Date of Award

2016

Degree Type

Dissertation

Degree Name

Doctor of Philosophy (PhD)

Graduate Group

Earth & Environmental Science

First Advisor

Jane K. Willenbring

Abstract

In this dissertation, we investigate the geochemical controls on the behavior of beryllium to better constrain its use as a geomorphologic and geochronologic tool and to characterize its potential mobility as a toxic environmental contaminant. First, we investigated the effects of soil chemistry on beryllium retention. We find that beryllium sorption varies significantly depending on the pH, complexing ligand and type of mineral present. Overall, sulfur and phosphorus oxides as well as soil acidity exert the strongest control on beryllium sorption. Next, we investigated the relative effect of different chemical perturbations on the desorption of beryllium from organic ligands and minerals that demonstrated particular sorption ability in our first body of work. We determined that reducing the pH promoted the greatest amount of beryllium desorption. Overall, we found that beryllium sorbed to organic compounds was more resistant to desorption relative to mineral-bound beryllium. We estimate that beryllium sorption by the organic ligands tested and illite were governed by inner sphere complexation while outer sphere processes were more prevalent among montmorillonite. Finally, with a new understanding of the chemical controls on beryllium retention from our previous work, we are able to develop a mathematical relationship that predicts the beryllium sorption capacity of a system based on the product of the cation exchange capacity and inverse percent quartz. We can use this relationship to compare beryllium concentrations from field measurements to the total beryllium sorption capacity independent of the specific physical and chemical properties of soil.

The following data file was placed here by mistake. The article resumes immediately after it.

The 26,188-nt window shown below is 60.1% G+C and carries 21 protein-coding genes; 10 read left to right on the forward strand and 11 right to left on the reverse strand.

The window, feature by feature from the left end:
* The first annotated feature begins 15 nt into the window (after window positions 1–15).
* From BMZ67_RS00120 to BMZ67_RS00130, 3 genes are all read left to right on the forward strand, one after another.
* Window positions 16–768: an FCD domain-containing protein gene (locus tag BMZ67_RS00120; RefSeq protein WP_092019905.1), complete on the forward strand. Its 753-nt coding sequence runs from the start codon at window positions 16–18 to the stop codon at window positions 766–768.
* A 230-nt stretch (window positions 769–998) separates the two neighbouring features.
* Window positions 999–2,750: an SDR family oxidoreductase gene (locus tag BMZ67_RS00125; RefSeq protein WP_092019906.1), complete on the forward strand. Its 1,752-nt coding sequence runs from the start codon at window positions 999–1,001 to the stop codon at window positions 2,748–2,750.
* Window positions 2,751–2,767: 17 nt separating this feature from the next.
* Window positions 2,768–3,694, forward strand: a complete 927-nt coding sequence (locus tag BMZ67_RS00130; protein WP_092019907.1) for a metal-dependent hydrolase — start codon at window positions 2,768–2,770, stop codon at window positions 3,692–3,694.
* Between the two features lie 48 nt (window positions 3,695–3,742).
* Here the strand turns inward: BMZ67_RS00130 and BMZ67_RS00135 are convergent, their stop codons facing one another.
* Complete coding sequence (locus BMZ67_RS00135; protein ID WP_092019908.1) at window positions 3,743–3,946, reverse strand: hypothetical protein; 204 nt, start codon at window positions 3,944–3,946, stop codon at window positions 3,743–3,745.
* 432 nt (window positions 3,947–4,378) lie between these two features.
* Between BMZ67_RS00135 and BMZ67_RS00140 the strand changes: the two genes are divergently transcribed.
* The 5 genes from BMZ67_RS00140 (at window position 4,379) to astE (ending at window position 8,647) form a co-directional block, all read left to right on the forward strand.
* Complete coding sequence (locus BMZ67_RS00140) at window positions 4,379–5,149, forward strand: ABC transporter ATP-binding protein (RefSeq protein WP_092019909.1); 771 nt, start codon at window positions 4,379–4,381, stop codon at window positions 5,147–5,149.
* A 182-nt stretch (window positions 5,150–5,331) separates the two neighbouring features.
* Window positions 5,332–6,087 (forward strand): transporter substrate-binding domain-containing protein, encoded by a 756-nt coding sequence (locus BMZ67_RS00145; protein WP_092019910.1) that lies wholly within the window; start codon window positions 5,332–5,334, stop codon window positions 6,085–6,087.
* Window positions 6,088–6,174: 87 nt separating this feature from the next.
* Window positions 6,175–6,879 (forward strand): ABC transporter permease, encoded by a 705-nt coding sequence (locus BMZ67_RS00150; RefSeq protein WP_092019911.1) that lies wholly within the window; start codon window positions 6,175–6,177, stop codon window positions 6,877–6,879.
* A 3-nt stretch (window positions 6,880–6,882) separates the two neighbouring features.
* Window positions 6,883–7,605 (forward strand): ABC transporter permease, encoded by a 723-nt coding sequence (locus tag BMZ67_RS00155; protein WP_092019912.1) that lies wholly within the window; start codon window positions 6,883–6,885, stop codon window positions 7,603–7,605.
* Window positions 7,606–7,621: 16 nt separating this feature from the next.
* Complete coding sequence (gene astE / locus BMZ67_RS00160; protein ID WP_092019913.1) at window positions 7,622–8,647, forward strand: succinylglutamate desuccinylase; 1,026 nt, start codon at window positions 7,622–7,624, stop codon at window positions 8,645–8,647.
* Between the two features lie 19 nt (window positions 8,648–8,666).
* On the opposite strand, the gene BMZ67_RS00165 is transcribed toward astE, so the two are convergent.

Available for download on Saturday, April 27, 2019

Share

COinS